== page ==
Comments Posted By Ivan Vasliliev
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Well done, again, George!
(And, yes, I’ve been known to make the Who’s/Whose mistake, too. Never trust spell check on this one!)
A family member has struggled with homosexual desires for decades. As a rather traditional extended Russian family, we don’t talk about it publicly, but I’ve talked a lot with him privately. He’s one of my favorite cousins. He is still a faithful member of the church, too. He’s quite certain about two things: He didn’t “choose” to be gay (He says he can’t imagine anyone who would) and he doesn’t think that makes it “okay”, either ( in the sense of practicing or “celebrating” a gay lifestyle). Basically he looks at it like he has diabetes or some other illness in this broken world. His personhood is not defined by his illness, it is part of the cross he, like everyone else, has to bear. We are about the same age and in his conversations he’s indicated that there have been ‘slips’. He tells me that in those times he feels all sorts of emotions–defiance, anger (at himself and at God), but never that he has been rejected by God or the Church. In the end, all that’s left to do is seek forgiveness and try again. To me this pretty much sounds like Christian life. Whatever the struggle we have, doesn’t it follow this same pattern?
The writer of the article affirms that no one may be denied basic human rights because we are all in the image and likeness of God. I will assume that that includes the right (in the purely civil law sense of the term) for the gay men who live down the street from me to pursue their quiet and non-intrusive lives like the rest of us. I would hate to live in a society that started hunting “non-desirables” down. At the same time, I find it uncomfortable to live in a society that insists on “celebrating” the life-style these men have chosen. As an Orthodox believer, I pray that they find the better way, even while affirming their civil right to live among us without interference. After all, there are millions of non-gay people within and without the church who live lives that are equally objectionable from an Orthodox Christian standpoint. Most of us fall within that category at one time or another. The chief difference is that most of us (believers) would be horrified if we were asked to ‘celebrate’ our sins publicly!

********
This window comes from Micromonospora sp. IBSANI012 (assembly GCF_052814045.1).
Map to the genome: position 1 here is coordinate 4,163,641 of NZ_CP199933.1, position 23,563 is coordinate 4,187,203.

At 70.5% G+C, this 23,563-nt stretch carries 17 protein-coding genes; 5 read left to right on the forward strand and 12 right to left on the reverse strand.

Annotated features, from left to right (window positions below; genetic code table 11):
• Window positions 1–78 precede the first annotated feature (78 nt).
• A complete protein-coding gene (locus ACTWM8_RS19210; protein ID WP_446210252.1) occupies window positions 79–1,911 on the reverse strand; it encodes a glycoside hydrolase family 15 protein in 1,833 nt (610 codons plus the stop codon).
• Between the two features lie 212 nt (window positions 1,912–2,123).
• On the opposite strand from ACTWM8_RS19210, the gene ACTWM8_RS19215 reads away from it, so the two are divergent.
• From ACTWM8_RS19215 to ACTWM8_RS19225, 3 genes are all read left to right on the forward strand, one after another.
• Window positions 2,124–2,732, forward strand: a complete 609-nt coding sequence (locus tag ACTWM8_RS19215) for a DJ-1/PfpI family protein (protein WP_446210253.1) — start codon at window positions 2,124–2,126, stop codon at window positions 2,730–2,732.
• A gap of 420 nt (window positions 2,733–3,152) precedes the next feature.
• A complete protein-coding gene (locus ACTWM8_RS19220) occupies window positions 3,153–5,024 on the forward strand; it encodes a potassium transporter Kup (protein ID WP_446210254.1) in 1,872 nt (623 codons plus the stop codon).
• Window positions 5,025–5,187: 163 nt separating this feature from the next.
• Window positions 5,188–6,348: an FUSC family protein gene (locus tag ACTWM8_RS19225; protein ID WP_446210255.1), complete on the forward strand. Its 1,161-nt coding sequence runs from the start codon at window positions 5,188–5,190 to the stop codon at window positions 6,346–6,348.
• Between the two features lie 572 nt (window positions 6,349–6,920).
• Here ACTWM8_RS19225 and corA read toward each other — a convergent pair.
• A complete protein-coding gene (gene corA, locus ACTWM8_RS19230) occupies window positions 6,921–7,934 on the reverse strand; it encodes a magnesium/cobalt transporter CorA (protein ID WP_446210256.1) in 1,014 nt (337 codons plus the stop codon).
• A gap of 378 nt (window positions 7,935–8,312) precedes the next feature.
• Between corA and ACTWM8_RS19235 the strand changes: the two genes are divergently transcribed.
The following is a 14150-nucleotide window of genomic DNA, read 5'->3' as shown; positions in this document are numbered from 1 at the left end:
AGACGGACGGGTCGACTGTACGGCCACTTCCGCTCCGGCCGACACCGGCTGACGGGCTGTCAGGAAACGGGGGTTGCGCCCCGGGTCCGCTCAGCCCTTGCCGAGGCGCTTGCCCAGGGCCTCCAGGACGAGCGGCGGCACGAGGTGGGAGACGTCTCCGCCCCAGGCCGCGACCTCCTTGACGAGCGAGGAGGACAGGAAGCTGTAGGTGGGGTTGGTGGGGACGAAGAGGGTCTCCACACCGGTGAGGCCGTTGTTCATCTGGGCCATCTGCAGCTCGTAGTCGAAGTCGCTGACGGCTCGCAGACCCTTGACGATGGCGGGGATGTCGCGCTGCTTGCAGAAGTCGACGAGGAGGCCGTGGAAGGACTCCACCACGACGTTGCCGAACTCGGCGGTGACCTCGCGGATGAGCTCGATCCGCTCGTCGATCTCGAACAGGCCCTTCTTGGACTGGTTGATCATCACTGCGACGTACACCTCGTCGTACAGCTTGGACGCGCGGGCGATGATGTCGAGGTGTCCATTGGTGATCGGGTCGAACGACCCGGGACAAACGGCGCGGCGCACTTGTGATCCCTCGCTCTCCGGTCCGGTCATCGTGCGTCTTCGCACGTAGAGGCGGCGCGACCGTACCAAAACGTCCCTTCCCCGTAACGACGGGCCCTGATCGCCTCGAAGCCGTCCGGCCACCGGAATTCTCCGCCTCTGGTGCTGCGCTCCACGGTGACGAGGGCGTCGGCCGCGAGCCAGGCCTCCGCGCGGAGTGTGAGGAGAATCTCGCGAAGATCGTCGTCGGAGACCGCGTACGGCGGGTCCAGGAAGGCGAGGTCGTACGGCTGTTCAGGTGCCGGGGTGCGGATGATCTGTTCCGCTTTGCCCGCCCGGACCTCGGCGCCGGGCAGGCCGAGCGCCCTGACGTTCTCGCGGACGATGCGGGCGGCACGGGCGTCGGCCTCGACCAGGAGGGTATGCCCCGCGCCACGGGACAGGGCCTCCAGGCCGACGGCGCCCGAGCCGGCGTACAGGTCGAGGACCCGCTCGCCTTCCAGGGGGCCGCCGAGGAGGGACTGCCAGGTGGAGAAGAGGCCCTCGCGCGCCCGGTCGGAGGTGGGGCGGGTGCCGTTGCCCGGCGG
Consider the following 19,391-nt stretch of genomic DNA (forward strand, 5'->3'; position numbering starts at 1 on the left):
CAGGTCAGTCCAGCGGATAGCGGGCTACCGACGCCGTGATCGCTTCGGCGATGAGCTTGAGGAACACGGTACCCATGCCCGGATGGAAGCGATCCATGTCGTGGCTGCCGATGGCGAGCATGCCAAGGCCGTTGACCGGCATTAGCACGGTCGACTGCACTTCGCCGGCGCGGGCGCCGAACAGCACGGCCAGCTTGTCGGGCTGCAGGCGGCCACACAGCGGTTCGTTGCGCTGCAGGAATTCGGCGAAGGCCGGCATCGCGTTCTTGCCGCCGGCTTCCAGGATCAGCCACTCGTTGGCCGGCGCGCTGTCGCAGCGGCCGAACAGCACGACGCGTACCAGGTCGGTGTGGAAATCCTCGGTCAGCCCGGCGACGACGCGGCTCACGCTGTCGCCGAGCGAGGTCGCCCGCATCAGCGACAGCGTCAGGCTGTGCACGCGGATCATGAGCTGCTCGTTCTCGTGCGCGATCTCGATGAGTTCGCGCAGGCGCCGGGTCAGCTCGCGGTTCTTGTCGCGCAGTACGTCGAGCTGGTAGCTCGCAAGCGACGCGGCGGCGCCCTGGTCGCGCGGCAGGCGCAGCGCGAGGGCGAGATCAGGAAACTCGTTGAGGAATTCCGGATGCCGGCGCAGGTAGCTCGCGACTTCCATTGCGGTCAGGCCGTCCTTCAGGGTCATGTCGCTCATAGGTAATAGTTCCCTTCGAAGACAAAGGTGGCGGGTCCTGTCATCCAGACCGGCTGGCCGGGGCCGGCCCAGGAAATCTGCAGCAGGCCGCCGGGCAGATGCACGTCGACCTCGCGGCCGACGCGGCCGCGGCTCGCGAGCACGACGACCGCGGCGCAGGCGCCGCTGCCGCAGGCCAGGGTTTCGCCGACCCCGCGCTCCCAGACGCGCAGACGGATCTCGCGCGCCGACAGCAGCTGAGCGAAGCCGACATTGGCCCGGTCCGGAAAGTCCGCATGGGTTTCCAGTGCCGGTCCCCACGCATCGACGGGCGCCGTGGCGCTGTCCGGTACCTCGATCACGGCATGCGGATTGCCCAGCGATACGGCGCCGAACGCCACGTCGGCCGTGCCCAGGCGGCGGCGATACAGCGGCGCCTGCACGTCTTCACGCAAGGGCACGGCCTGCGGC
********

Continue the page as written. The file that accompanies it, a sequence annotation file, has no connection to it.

These are hard times for Orthodox believers in the West. We are put in the position of reacting against a false dichotomy of defending the “right” to practice things that lead to greater spiritual sickness or being seen as “haters”. This is because we have let the discourse be taken over by others. In truth the dichotomy is health and salvation vs sickness and sin and that battle is fought out within each person. We cannot draw a line between the “saved” and the “damned” because the line is WITHIN each one of us! Orthodox KNOW this on a gut level, but the West, dominated by twisted versions of the teaching of St. Augustine (not his own teachings but perversions of it) is always trying to divide the world into two camps. In the old days it was done by religious believers, nowadays it is done by their secular descendents.
The reason why we can’t have a sane dialogue with our opponents is that they are fundamentalist Gnostics (whether religious or secular); they can’t conceive of a world in which the wheat and the tares coexist until the Day of Judgment and they certainly can’t conceive of a world in which the battle lines aren’t between groups but within each person. So they will always end up us horrific ideologies in which someone–some group–MUST be persecuted and ultimately annihilated be they gays, or Jews, or “class enemies”, or Christians. Our task as Orthodox is to change the rules of the debate, not in the expectation that the ideologues will hear us, but for the longer term record.
» Posted By Ivan Vasliliev On June 11, 2012 @ 7:50 am
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I am a bit perplexed by this remark. It seems to me that heterodox missionaries divert resources that the ROC could be using for charitable works, education, health care (in a country that is rather desperate for good health care for the poor), the establishment of monasteries and other spiritual centers, etc. The ROC has hardly been in a cocoon since the end of the godless anti-Christ regime; it has been extremely active in all the areas I have mentioned. Though I have high esteem for some of the results of competitive market capitalism, I’m not at all convinced that it is the model for the Church’s evangelical mission. The heterodox, by definition, teach things “other” than the true faith. Their presence is manifestly not needed in Russia. I am not at all suggesting that they be overtly suppressed or oppressed, but I can’t imagine encouraging them.
» Posted By Ivan Vasliliev On December 11, 2011 @ 4:38 pm